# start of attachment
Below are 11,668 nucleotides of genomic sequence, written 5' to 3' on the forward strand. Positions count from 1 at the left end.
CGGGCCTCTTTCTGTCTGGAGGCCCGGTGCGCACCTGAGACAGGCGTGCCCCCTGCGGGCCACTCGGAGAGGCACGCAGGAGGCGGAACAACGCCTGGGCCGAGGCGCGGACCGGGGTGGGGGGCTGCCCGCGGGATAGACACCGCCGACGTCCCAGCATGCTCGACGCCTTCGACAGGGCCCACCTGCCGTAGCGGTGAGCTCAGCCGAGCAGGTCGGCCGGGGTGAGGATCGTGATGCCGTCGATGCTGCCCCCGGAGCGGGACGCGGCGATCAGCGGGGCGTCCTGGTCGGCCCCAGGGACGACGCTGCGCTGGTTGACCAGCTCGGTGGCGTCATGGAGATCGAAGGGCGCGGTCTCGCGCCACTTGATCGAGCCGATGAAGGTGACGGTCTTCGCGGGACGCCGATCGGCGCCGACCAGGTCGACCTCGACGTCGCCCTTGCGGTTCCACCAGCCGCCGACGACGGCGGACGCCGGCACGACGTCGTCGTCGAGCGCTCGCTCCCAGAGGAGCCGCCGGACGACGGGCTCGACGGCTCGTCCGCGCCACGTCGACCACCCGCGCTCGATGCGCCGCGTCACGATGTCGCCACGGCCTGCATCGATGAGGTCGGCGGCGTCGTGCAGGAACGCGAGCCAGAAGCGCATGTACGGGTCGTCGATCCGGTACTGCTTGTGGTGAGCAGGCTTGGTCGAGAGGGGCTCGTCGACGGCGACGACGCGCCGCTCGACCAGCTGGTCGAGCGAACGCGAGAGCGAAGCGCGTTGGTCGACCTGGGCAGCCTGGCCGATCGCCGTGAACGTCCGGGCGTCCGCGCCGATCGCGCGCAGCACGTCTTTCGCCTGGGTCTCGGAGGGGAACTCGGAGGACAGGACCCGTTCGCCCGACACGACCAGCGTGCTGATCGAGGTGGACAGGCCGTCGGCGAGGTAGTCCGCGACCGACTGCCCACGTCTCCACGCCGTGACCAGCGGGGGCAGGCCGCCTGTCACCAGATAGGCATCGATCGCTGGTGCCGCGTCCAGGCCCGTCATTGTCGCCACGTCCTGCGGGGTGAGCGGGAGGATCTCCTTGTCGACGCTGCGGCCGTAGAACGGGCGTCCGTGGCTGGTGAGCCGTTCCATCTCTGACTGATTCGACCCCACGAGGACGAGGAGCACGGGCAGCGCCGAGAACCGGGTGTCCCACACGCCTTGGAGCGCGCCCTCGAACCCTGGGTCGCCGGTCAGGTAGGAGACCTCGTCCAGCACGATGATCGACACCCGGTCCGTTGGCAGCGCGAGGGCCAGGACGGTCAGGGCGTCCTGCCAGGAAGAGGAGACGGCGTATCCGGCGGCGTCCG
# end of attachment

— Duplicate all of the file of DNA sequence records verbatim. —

Below are 11,668 nucleotides of genomic sequence, written 5' to 3' on the forward strand. Positions count from 1 at the left end.
CGGGCCTCTTTCTGTCTGGAGGCCCGGTGCGCACCTGAGACAGGCGTGCCCCCTGCGGGCCACTCGGAGAGGCACGCAGGAGGCGGAACAACGCCTGGGCCGAGGCGCGGACCGGGGTGGGGGGCTGCCCGCGGGATAGACACCGCCGACGTCCCAGCATGCTCGACGCCTTCGACAGGGCCCACCTGCCGTAGCGGTGAGCTCAGCCGAGCAGGTCGGCCGGGGTGAGGATCGTGATGCCGTCGATGCTGCCCCCGGAGCGGGACGCGGCGATCAGCGGGGCGTCCTGGTCGGCCCCAGGGACGACGCTGCGCTGGTTGACCAGCTCGGTGGCGTCATGGAGATCGAAGGGCGCGGTCTCGCGCCACTTGATCGAGCCGATGAAGGTGACGGTCTTCGCGGGACGCCGATCGGCGCCGACCAGGTCGACCTCGACGTCGCCCTTGCGGTTCCACCAGCCGCCGACGACGGCGGACGCCGGCACGACGTCGTCGTCGAGCGCTCGCTCCCAGAGGAGCCGCCGGACGACGGGCTCGACGGCTCGTCCGCGCCACGTCGACCACCCGCGCTCGATGCGCCGCGTCACGATGTCGCCACGGCCTGCATCGATGAGGTCGGCGGCGTCGTGCAGGAACGCGAGCCAGAAGCGCATGTACGGGTCGTCGATCCGGTACTGCTTGTGGTGAGCAGGCTTGGTCGAGAGGGGCTCGTCGACGGCGACGACGCGCCGCTCGACCAGCTGGTCGAGCGAACGCGAGAGCGAAGCGCGTTGGTCGACCTGGGCAGCCTGGCCGATCGCCGTGAACGTCCGGGCGTCCGCGCCGATCGCGCGCAGCACGTCTTTCGCCTGGGTCTCGGAGGGGAACTCGGAGGACAGGACCCGTTCGCCCGACACGACCAGCGTGCTGATCGAGGTGGACAGGCCGTCGGCGAGGTAGTCCGCGACCGACTGCCCACGTCTCCACGCCGTGACCAGCGGGGGCAGGCCGCCTGTCACCAGATAGGCATCGATCGCTGGTGCCGCGTCCAGGCCCGTCATTGTCGCCACGTCCTGCGGGGTGAGCGGGAGGATCTCCTTGTCGACGCTGCGGCCGTAGAACGGGCGTCCGTGGCTGGTGAGCCGTTCCATCTCTGACTGATTCGACCCCACGAGGACGAGGAGCACGGGCAGCGCCGAGAACCGGGTGTCCCACACGCCTTGGAGCGCGCCCTCGAACCCTGGGTCGCCGGTCAGGTAGGAGACCTCGTCCAGCACGATGATCGACACCCGGTCCGTTGGCAGCGCGAGGGCCAGGACGGTCAGGGCGTCCTGCCAGGAAGAGGAGACGGCGTATCCGGCGGCGTCCG